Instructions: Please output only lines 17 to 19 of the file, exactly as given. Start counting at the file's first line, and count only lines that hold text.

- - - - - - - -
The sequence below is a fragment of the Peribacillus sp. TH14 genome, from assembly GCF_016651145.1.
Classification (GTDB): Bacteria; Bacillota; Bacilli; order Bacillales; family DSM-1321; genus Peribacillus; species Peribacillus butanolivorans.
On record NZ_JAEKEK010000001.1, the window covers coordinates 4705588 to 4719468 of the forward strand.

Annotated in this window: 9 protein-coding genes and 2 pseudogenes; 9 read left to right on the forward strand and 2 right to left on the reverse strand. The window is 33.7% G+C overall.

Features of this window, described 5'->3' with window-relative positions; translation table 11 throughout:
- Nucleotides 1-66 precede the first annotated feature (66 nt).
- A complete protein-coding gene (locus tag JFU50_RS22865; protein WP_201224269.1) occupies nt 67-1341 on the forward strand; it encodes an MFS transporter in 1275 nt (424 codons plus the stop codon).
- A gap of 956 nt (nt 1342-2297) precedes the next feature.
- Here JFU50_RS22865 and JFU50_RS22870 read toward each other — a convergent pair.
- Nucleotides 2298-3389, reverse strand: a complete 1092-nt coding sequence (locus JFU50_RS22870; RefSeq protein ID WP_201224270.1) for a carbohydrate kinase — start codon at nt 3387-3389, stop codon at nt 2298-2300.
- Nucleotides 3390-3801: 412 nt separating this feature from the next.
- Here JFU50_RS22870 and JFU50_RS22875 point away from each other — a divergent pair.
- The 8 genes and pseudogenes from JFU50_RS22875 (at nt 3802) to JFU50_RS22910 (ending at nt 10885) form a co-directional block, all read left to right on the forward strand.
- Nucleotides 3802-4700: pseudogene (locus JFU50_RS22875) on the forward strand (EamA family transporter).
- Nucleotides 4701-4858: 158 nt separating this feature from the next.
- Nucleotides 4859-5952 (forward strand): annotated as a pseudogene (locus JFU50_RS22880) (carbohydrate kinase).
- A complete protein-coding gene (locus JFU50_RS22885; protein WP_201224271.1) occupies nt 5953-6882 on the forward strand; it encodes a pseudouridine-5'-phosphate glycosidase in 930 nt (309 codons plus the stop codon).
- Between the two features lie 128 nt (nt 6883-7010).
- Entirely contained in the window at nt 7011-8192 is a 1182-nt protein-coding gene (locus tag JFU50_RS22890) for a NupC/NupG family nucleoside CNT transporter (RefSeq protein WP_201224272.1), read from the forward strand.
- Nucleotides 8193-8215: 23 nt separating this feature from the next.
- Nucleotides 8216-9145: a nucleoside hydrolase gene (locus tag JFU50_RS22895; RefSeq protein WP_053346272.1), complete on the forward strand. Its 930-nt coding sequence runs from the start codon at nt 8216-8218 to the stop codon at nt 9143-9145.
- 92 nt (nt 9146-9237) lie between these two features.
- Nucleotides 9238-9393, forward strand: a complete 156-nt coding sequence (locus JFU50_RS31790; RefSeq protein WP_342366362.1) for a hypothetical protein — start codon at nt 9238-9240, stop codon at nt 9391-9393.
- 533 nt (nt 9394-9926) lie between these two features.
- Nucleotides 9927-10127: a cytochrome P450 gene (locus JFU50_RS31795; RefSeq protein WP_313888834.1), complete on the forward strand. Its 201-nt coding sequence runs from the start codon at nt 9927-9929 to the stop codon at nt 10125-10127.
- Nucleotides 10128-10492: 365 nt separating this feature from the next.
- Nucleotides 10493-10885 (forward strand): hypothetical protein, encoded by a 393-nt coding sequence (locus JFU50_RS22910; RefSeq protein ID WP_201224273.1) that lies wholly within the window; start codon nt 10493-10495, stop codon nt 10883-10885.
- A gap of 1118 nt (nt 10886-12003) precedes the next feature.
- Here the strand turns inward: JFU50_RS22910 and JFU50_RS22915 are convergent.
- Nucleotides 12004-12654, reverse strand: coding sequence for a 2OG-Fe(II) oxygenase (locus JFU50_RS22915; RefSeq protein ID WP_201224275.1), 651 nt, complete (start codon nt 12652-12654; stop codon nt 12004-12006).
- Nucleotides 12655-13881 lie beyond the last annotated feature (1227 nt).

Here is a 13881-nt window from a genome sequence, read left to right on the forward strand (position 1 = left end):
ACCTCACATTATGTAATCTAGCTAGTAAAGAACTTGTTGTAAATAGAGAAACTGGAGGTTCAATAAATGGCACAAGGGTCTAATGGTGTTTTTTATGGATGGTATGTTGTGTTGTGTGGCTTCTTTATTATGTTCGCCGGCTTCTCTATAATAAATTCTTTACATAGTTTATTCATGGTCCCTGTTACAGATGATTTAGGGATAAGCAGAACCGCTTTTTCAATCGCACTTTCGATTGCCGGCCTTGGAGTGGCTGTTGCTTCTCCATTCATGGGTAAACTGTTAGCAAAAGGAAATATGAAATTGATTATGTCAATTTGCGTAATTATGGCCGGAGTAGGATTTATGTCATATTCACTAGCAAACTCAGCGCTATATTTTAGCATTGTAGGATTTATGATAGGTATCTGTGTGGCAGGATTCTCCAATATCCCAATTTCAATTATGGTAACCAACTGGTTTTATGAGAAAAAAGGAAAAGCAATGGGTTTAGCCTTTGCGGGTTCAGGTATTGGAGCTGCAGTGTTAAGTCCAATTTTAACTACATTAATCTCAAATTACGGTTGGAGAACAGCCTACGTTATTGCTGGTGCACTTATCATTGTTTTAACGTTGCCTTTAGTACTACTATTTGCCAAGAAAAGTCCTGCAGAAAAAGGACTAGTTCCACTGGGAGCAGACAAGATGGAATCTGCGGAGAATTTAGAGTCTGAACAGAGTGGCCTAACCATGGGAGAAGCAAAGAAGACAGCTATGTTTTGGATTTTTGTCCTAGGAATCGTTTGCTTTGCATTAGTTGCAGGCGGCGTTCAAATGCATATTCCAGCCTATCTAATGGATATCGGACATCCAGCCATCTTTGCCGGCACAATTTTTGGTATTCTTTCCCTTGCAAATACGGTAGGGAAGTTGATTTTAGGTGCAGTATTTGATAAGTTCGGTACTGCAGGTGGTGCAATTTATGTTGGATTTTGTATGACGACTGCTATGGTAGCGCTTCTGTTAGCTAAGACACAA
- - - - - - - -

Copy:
- A complete protein-coding gene (locus JFU50_RS22885; protein WP_201224271.1) occupies nt 5953-6882 on the forward strand; it encodes a pseudouridine-5'-phosphate glycosidase in 930 nt (309 codons plus the stop codon).
- Between the two features lie 128 nt (nt 6883-7010).
- Entirely contained in the window at nt 7011-8192 is a 1182-nt protein-coding gene (locus tag JFU50_RS22890) for a NupC/NupG family nucleoside CNT transporter (RefSeq protein WP_201224272.1), read from the forward strand.